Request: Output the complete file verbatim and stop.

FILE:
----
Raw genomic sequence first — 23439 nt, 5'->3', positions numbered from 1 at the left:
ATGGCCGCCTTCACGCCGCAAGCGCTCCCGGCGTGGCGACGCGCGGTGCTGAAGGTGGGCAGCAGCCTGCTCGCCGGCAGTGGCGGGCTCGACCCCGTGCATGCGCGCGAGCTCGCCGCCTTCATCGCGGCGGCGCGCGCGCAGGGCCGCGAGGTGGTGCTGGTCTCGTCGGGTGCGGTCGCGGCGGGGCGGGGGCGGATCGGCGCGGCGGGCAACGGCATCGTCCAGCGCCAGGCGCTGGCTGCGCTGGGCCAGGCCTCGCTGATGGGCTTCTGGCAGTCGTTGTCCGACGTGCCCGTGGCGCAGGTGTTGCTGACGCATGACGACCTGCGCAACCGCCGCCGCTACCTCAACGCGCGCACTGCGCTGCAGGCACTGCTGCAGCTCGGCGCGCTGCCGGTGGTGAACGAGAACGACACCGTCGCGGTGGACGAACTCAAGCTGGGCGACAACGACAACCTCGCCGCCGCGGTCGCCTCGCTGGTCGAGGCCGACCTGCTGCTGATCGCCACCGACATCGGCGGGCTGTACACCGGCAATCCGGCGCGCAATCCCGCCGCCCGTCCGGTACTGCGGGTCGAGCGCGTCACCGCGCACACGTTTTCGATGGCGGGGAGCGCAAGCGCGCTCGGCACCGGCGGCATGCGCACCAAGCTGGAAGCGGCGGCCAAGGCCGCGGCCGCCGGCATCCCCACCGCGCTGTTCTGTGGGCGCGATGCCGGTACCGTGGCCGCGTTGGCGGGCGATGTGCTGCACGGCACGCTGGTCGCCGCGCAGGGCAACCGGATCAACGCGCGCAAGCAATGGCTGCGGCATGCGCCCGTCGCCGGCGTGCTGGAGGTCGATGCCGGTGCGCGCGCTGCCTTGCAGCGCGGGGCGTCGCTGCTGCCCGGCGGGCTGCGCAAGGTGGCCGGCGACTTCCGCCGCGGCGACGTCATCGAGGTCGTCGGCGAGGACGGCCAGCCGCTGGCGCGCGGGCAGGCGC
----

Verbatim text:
Raw genomic sequence first — 23439 nt, 5'->3', positions numbered from 1 at the left:
ATGGCCGCCTTCACGCCGCAAGCGCTCCCGGCGTGGCGACGCGCGGTGCTGAAGGTGGGCAGCAGCCTGCTCGCCGGCAGTGGCGGGCTCGACCCCGTGCATGCGCGCGAGCTCGCCGCCTTCATCGCGGCGGCGCGCGCGCAGGGCCGCGAGGTGGTGCTGGTCTCGTCGGGTGCGGTCGCGGCGGGGCGGGGGCGGATCGGCGCGGCGGGCAACGGCATCGTCCAGCGCCAGGCGCTGGCTGCGCTGGGCCAGGCCTCGCTGATGGGCTTCTGGCAGTCGTTGTCCGACGTGCCCGTGGCGCAGGTGTTGCTGACGCATGACGACCTGCGCAACCGCCGCCGCTACCTCAACGCGCGCACTGCGCTGCAGGCACTGCTGCAGCTCGGCGCGCTGCCGGTGGTGAACGAGAACGACACCGTCGCGGTGGACGAACTCAAGCTGGGCGACAACGACAACCTCGCCGCCGCGGTCGCCTCGCTGGTCGAGGCCGACCTGCTGCTGATCGCCACCGACATCGGCGGGCTGTACACCGGCAATCCGGCGCGCAATCCCGCCGCCCGTCCGGTACTGCGGGTCGAGCGCGTCACCGCGCACACGTTTTCGATGGCGGGGAGCGCAAGCGCGCTCGGCACCGGCGGCATGCGCACCAAGCTGGAAGCGGCGGCCAAGGCCGCGGCCGCCGGCATCCCCACCGCGCTGTTCTGTGGGCGCGATGCCGGTACCGTGGCCGCGTTGGCGGGCGATGTGCTGCACGGCACGCTGGTCGCCGCGCAGGGCAACCGGATCAACGCGCGCAAGCAATGGCTGCGGCATGCGCCCGTCGCCGGCGTGCTGGAGGTCGATGCCGGTGCGCGCGCTGCCTTGCAGCGCGGGGCGTCGCTGCTGCCCGGCGGGCTGCGCAAGGTGGCCGGCGACTTCCGCCGCGGCGACGTCATCGAGGTCGTCGGCGAGGACGGCCAGCCGCTGGCGCGCGGGCAGGCGC